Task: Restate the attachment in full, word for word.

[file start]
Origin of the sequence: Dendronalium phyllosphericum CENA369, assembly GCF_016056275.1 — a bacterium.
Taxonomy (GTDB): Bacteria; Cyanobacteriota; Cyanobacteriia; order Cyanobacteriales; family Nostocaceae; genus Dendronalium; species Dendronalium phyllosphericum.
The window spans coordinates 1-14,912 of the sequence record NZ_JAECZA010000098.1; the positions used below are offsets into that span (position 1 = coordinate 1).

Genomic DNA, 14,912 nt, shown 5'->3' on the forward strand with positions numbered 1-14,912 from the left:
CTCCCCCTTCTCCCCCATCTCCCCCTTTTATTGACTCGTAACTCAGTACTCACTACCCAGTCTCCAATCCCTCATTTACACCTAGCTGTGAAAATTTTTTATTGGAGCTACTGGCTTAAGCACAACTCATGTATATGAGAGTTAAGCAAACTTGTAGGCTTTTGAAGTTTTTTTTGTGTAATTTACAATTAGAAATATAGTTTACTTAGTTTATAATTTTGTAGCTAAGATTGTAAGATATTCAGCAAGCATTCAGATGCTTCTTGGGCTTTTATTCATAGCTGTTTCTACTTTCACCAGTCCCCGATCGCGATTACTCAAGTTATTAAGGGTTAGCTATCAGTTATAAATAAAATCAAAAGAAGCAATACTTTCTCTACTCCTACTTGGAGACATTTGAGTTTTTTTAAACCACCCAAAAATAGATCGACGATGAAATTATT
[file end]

Origin of the sequence: Dendronalium phyllosphericum CENA369, assembly GCF_016056275.1 — a bacterium.
Taxonomy (GTDB): Bacteria; Cyanobacteriota; Cyanobacteriia; order Cyanobacteriales; family Nostocaceae; genus Dendronalium; species Dendronalium phyllosphericum.
The window spans coordinates 1-14,912 of the sequence record NZ_JAECZA010000098.1; the positions used below are offsets into that span (position 1 = coordinate 1).

Genomic DNA, 14,912 nt, shown 5'->3' on the forward strand with positions numbered 1-14,912 from the left:
CTCCCCCTTCTCCCCCATCTCCCCCTTTTATTGACTCGTAACTCAGTACTCACTACCCAGTCTCCAATCCCTCATTTACACCTAGCTGTGAAAATTTTTTATTGGAGCTACTGGCTTAAGCACAACTCATGTATATGAGAGTTAAGCAAACTTGTAGGCTTTTGAAGTTTTTTTTGTGTAATTTACAATTAGAAATATAGTTTACTTAGTTTATAATTTTGTAGCTAAGATTGTAAGATATTCAGCAAGCATTCAGATGCTTCTTGGGCTTTTATTCATAGCTGTTTCTACTTTCACCAGTCCCCGATCGCGATTACTCAAGTTATTAAGGGTTAGCTATCAGTTATAAATAAAATCAAAAGAAGCAATACTTTCTCTACTCCTACTTGGAGACATTTGAGTTTTTTTAAACCACCCAAAAATAGATCGACGATGAAATTATT